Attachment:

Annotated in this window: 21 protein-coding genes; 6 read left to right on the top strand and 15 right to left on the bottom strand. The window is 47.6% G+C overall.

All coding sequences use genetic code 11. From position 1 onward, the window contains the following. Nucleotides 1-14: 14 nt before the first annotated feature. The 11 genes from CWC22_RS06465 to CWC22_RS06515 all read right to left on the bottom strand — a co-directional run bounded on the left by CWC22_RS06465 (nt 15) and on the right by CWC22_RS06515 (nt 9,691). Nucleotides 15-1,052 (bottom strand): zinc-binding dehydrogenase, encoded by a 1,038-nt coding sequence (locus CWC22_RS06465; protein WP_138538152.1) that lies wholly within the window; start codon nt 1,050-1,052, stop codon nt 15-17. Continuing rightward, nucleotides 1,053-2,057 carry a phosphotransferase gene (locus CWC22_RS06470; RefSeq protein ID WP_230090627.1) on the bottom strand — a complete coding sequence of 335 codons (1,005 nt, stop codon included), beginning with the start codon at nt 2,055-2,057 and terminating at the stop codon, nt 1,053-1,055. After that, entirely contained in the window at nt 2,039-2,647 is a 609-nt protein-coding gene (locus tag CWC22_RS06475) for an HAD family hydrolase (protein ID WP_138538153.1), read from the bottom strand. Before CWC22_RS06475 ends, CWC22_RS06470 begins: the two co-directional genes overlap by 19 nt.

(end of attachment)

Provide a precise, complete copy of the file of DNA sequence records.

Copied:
Annotated in this window: 21 protein-coding genes; 6 read left to right on the top strand and 15 right to left on the bottom strand. The window is 47.6% G+C overall.

All coding sequences use genetic code 11. From position 1 onward, the window contains the following. Nucleotides 1-14: 14 nt before the first annotated feature. The 11 genes from CWC22_RS06465 to CWC22_RS06515 all read right to left on the bottom strand — a co-directional run bounded on the left by CWC22_RS06465 (nt 15) and on the right by CWC22_RS06515 (nt 9,691). Nucleotides 15-1,052 (bottom strand): zinc-binding dehydrogenase, encoded by a 1,038-nt coding sequence (locus CWC22_RS06465; protein WP_138538152.1) that lies wholly within the window; start codon nt 1,050-1,052, stop codon nt 15-17. Continuing rightward, nucleotides 1,053-2,057 carry a phosphotransferase gene (locus CWC22_RS06470; RefSeq protein ID WP_230090627.1) on the bottom strand — a complete coding sequence of 335 codons (1,005 nt, stop codon included), beginning with the start codon at nt 2,055-2,057 and terminating at the stop codon, nt 1,053-1,055. After that, entirely contained in the window at nt 2,039-2,647 is a 609-nt protein-coding gene (locus tag CWC22_RS06475) for an HAD family hydrolase (protein ID WP_138538153.1), read from the bottom strand. Before CWC22_RS06475 ends, CWC22_RS06470 begins: the two co-directional genes overlap by 19 nt.